duckAnd so it continues, regulator recovery, CESA, no mask swim; you name it, we did it (and very well we think!). Just as we come to the end, the centre starts getting busy as the guests return from the boat. Only then do I remember that the only skill left is Skin Diving. This means duck diving, followed by an underwater swim which ends with a graceful resurfacing and snorkel clear. It’s not that I’m worried about the skill, I quite enjoy this one, it’s the realisation that once guests are back at the centre they tend to gaze in the direction of the pool whilst enjoying their post dive beverages. What are they going to see today? My backside, that’s what! Hopefully not repeatedly, I plan to nail this one first time. Luckily, 2 minutes later, with only one sighting of my rear, I’m done!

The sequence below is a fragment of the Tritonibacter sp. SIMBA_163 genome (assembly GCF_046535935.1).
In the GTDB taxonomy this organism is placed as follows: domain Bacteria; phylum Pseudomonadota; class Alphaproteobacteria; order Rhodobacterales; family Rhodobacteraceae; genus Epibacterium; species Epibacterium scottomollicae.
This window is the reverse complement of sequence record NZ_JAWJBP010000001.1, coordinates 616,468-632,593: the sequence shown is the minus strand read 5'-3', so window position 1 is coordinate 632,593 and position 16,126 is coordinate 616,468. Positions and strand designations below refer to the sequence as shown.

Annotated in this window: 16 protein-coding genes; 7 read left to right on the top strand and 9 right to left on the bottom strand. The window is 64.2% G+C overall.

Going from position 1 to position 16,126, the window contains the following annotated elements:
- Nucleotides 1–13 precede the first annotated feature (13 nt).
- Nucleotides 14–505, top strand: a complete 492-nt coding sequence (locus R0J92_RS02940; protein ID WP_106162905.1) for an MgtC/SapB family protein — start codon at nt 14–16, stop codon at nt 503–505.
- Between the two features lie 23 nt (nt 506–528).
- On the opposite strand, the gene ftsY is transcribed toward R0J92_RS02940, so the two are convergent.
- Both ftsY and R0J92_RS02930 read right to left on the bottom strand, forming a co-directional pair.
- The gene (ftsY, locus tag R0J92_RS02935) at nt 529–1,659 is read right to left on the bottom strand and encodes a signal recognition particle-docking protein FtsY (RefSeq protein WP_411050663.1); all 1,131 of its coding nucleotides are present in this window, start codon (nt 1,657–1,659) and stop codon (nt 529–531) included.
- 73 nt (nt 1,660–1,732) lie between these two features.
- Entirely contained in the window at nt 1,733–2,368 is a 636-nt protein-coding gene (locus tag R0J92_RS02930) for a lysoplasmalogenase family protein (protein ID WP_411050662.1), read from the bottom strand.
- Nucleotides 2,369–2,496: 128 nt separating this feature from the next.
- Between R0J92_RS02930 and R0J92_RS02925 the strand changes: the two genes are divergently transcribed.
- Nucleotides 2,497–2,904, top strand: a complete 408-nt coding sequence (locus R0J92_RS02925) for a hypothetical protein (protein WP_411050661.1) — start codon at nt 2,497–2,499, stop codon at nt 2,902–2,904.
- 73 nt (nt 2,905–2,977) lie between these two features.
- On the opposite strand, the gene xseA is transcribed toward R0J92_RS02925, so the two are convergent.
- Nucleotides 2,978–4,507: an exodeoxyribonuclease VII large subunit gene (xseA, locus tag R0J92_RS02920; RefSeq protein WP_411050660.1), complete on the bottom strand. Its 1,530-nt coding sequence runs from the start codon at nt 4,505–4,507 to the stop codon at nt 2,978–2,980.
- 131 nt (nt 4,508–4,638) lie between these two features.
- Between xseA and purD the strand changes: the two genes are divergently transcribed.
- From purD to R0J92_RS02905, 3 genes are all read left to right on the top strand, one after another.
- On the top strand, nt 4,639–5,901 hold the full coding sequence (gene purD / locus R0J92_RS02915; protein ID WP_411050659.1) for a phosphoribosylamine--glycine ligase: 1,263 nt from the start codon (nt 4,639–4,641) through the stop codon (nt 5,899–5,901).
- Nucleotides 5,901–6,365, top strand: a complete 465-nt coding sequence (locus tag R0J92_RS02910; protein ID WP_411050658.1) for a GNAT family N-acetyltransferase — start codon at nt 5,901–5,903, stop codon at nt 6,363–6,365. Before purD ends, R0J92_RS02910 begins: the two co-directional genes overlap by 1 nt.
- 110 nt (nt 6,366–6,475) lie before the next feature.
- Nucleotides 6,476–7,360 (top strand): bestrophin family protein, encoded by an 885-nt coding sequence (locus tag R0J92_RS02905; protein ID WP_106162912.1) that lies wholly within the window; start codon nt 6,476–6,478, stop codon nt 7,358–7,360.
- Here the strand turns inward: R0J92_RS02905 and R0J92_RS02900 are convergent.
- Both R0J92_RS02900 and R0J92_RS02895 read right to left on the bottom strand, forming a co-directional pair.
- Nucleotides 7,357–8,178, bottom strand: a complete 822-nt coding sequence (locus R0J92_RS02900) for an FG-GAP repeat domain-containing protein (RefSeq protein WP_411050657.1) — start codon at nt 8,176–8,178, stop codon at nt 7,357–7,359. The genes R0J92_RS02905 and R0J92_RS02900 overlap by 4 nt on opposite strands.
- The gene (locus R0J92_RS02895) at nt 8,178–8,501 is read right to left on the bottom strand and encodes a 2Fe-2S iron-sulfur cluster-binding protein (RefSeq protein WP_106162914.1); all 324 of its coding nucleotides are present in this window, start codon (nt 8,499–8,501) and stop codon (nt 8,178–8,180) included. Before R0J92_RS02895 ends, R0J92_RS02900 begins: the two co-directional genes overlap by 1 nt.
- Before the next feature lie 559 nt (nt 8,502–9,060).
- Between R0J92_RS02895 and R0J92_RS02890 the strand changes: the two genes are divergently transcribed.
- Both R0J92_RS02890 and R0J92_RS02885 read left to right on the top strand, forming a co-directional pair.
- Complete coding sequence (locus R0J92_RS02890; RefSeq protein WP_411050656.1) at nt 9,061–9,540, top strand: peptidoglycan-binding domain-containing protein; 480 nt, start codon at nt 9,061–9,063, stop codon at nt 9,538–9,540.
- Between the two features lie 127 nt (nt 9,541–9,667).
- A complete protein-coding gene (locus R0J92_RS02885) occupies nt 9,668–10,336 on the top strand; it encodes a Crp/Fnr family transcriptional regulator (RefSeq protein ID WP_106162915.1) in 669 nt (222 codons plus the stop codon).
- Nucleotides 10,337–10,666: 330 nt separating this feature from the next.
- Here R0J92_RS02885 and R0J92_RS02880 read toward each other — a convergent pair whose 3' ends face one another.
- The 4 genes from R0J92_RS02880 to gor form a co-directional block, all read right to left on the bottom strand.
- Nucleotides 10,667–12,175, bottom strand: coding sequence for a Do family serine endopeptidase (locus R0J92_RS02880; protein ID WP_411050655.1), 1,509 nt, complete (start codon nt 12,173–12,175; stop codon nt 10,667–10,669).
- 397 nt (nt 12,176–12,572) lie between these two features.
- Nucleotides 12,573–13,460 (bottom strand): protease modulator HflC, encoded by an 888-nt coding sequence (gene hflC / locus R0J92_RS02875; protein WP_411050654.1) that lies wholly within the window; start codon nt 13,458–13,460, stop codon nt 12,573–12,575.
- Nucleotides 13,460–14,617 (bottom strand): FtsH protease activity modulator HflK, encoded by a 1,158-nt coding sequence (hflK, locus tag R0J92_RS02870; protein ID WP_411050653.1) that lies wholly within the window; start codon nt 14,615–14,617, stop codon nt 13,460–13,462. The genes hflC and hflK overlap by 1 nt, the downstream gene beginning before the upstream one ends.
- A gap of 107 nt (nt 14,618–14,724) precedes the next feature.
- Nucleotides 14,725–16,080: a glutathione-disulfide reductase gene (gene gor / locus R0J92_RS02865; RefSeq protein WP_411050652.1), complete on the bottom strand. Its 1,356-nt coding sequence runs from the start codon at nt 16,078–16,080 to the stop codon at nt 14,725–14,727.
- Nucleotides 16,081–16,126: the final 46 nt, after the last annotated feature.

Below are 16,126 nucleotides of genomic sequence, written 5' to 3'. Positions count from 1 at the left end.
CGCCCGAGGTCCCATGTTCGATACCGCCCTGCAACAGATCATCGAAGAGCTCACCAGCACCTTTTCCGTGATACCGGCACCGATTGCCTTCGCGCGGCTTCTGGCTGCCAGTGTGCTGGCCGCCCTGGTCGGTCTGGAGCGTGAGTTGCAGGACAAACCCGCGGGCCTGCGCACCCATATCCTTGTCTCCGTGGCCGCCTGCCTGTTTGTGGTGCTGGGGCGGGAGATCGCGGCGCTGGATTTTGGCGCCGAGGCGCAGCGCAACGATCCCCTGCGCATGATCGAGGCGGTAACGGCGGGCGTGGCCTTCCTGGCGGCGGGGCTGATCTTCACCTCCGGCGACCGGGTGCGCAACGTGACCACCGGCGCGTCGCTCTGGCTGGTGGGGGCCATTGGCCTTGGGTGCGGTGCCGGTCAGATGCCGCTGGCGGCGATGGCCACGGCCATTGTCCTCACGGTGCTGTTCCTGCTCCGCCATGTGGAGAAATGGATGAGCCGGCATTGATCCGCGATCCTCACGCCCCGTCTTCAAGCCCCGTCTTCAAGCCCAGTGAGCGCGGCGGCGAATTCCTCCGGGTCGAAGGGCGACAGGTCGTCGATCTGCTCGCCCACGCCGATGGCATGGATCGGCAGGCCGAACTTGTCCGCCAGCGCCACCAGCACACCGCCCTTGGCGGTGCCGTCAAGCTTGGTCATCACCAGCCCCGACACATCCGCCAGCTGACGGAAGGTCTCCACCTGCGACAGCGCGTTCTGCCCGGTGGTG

Looking forward to a cold Singer and dreaming of the roast dinner that I’m having at the Centre tonight, I almost choke when Blue announces we are going to gain some night-diving experience this evening and to show up at 6.30, ready to go.

But really, I can’t really complain, I’ve been promised a Sea Horse (I’ll hold Blue to that one). You don’t get that sat on your sofa watching Eastenders……..


Harry’s Divemaster Diary – Part 7